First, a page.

The Eagan Hockey Association was in the midst of preseason tryouts, and Stephen Randall was in charge of the scheduling.
Schedules, especially tryout schedules, are a big deal for hockey parents -- in Eagan and most everywhere else. This cannot be emphasized enough.
“There is a zero tolerance policy on getting scheduling wrong,” Randall said.
Back to that tryouts schedule. Randall had worked late into the night, and it was published at 1:30 on a Sunday morning.
“Our first complaint came in 5 minutes later,” he said.
Randall was convinced to take over the Eagan Hockey Association’s scheduling duties and the headaches that come with them seven years ago by, of all people, buddy Thomas Manzella, who was the organization’s president at the time.
When Randall met with his scheduling predecessor, he was presented with a massive, color-coded spreadsheet. Complicated doesn’t begin to describe the system Randall inherited.
“I realized at that point that something had to be done differently,” said Randall, who has a computer engineering degree from the University of Michigan and has spent his career working in IT for multiple corporations as a project manager or consultant.
Randall went to work on creating an algorithm that would generate the association’s schedule automatically. He says the software revealed that $10,000 to $15,000 a year from the association’s budget was being wasted on ice time that wasn’t being used. Seeing firsthand the time and money that could be saved by using the program he had created, Randall and Manzella launched AutoIce, a schedule management tool now being used by multiple organizations.
Last year Randall stepped down from his scheduling position, and the Eagan Hockey Association was among AutoIce’s initial wave of clients.
“A lot of associations still have a draft for their ice time,” said Eagan Hockey Association president John Ferlita. “One hundred people in a room for five, six or seven hours. I can’t imagine that is very efficient.
Ferlita said Eagan has 23 teams of Squirt-aged or older players. Of course, all of those teams want prime ice time – not too early, not too late. Add in Mite teams that for years have had set practice times on weekends, and Ferlita said the association buys 1,232 hours of ice time.
Randall works with Ferlita and the association’s scheduling committee to include custom criteria in the algorithm, such as not allowing Squirt and U10 players to skate after 9 p.m. Teams also are assigned a minimum number of practices per week.
“He plugs in all those conditions - he calls them events - into his program and comes back with a schedule,” Ferlita said. “I don’t think we burn as many hours of ice this way. It saves us a lot of money.”
It cuts down on complaints, too. Theoretically, at least. The pain of early and late practices are spread evenly to teams throughout the association, all based on the criteria plugged into the emotionless, unbiased AutoIce software.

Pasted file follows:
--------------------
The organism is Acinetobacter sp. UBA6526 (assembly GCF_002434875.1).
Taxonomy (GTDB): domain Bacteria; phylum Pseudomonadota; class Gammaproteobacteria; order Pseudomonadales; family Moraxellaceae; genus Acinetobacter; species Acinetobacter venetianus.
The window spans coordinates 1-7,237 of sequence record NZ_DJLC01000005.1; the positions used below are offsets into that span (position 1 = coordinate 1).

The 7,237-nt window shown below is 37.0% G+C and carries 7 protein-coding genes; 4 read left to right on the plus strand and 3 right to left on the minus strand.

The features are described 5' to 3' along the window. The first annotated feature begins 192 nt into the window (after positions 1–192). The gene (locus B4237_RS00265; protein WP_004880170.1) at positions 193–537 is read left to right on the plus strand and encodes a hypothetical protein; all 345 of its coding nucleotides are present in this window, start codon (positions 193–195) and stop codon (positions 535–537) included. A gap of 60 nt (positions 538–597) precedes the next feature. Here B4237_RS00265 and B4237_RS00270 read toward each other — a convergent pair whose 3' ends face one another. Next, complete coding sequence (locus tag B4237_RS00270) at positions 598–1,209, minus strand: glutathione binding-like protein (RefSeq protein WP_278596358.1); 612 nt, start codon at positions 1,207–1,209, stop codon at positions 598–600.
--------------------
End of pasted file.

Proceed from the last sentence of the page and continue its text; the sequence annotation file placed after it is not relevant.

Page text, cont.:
Still, parents will sometime question the equity of the schedules. Some in Eagan have gone so far as to audit the schedules to see if Randall was gaming the system and giving his hockey playing children preferential treatment. No foul play was uncovered.
“I thought, ‘You really have this much time on your hands?’ ” Randall said. “You’ll never please every parent year round. But scheduling this way, everyone shares in the benefits and in the pain.”
The Caribou Cup is a massive youth hockey tournament held in the Twin Cities each summer. This year 128 teams competed at eight venues and a total of 16 rinks. There were 297 games in the event’s four days.
Scheduling was a breeze, said co-tournament director Zach Sikich, who uses the AutoIce system. Sikich said referees, scorekeepers, medical personnel and anyone else working specific games are included in the scheduling process.
“We basically run the tournament operations off (the AutoIce) system,” Sikich said.
Once the Caribou Cup’s initial schedule is completed and released, it’s common for teams to make special requests, Sikich said. For example, a team might request to have its first game pushed back from Friday morning to Friday evening. Or a coach who has two teams in the tournament might ask for his teams’ games to be played back-to-back on the same rink, or, at the very least, at nearby venues.
“We tell (Randall) there is a special request and what it is, and he says, ‘OK, give me a minute,’ ” Sikich said. “And then, boom, it’s like magic and he gets everything done.”
Sikich, like Ferlita, said AutoIce provides huge savings in ice rental costs. Sikich said he makes initial arrangements with arenas for minimum and maximum numbers of hours of ice time that will be used. Then, once the schedule is finalized, the exact number is agreed upon.
“We don’t waste any ice,” Sikich said. “That saves us a ton of money."
AutoIce connects to Sport Ngin through its application programming interface (API), enabling schedules to be loaded directly onto the platform.
For scheduling purposes, each team is assigned a mapping code. Through its API connection with Sport Ngin, AutoIce is able to determine the updated mapping code for each team before loading that team's schedule. Watch the video below to see how it works.
Once the schedules have been created and the mapping codes have been updated in AutoIce, events can be uploaded into Sport Ngin with the click of a few buttons. Watch the video below to see how it works.
Find out more about AutoIce and read case studies with its clients: http://www.autoicescheduler.com